An Taoiseach Enda Kenny is expected to clarify next week his position on controversial plans to erect giant pylons and overground 400 kV lines across the landscape of north and east Mayo.
The pylon controversy surrounding the Grid West energy infrastructure upgrade continues to gather momentum.
A public meeting last night (Thursday ) in the Browne Memorial Hall, Foxford, attended by concerned residents and landowners, was the latest in a series of meetings, protests, and ralleys against the project.
On Wednesday anti-pylon campaigners staged a protest at the newly opened Eirgrid public information office in Ballaghaderreen.
Another all day protest is planned for Monday at the Ballina Eirgrid office, starting at 10.30am.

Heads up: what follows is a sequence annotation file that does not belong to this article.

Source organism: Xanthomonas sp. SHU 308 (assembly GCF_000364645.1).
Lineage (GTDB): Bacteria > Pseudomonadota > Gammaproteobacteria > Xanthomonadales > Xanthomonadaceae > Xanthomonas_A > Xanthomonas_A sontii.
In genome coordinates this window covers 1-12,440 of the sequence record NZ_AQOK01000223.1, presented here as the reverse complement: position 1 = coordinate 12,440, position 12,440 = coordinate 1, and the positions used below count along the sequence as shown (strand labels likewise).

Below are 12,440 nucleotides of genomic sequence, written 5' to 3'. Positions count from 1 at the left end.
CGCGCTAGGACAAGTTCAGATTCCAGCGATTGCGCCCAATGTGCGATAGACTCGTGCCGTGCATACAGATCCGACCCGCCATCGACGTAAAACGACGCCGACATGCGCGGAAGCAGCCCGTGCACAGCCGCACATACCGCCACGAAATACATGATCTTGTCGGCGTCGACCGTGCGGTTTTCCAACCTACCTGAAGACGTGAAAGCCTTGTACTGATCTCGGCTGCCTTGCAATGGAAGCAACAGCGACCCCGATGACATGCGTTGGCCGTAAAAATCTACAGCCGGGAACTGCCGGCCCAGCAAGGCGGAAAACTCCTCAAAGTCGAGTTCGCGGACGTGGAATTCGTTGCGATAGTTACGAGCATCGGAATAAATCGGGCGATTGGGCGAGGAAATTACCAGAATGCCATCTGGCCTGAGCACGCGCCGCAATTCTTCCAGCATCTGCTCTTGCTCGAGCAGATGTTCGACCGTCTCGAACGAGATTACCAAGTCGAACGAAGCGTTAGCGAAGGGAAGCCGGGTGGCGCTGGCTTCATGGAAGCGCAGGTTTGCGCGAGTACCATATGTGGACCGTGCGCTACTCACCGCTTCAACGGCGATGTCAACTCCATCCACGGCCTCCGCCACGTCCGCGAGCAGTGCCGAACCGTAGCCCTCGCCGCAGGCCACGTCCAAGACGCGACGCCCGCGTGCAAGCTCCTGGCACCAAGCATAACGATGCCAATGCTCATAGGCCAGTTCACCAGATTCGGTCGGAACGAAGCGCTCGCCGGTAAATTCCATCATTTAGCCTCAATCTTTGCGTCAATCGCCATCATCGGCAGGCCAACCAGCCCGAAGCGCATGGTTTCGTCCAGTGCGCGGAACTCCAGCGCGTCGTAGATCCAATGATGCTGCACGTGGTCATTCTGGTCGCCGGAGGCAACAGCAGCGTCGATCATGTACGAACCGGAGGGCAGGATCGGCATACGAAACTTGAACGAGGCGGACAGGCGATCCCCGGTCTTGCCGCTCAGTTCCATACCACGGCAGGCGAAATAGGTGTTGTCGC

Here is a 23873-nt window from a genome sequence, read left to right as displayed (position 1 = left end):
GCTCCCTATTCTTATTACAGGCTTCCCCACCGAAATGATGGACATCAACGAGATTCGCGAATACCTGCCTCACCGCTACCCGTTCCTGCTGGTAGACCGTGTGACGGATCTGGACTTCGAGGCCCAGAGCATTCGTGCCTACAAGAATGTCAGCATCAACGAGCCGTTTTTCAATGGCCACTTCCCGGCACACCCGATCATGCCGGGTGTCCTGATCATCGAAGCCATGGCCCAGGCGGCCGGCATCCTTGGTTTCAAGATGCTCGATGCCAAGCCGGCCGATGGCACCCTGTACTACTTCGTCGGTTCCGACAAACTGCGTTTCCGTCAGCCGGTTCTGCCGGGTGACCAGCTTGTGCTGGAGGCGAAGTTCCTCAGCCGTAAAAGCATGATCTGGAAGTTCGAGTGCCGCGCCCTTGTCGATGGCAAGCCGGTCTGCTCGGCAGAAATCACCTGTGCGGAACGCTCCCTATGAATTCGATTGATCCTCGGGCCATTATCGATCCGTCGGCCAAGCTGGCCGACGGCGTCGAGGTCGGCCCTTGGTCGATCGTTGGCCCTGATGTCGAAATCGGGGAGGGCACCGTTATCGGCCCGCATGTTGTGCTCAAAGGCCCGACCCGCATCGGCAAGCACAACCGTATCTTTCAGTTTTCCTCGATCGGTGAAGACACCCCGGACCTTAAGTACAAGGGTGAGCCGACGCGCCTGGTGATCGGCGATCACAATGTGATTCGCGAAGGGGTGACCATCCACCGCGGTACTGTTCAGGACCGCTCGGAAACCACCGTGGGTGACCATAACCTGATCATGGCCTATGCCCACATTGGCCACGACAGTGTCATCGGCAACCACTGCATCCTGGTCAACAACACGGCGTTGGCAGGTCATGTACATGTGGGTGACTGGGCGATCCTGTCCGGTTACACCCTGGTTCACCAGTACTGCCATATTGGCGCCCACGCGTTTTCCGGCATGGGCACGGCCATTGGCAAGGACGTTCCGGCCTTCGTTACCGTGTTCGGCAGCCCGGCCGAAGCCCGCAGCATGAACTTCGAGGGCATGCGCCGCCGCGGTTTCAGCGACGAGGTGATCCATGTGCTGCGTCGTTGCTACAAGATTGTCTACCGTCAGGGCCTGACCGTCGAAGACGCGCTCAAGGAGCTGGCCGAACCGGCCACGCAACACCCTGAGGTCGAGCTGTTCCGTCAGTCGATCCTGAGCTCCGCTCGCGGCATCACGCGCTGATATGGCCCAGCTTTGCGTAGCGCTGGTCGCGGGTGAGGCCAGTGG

Mr Kenny told a parliamentary party meeting on Wednesday that he would shortly be presenting a memo on his position.
In recent days, the Irish Independent pointed to the ‘rural revolt’ brewing in the Taoiseach’s constituency.
Speculation the Grid West project could turn into a long, drawn out, Corrib Gas-style saga of community opposition appears to be well founded as more and more community groups are springing up and joining forces to oppose the project.
Many groups in Mayo have joined the regional alliance RAMPs - Roscommon and Mayo Protection group, which is coordinating a series of protects locally.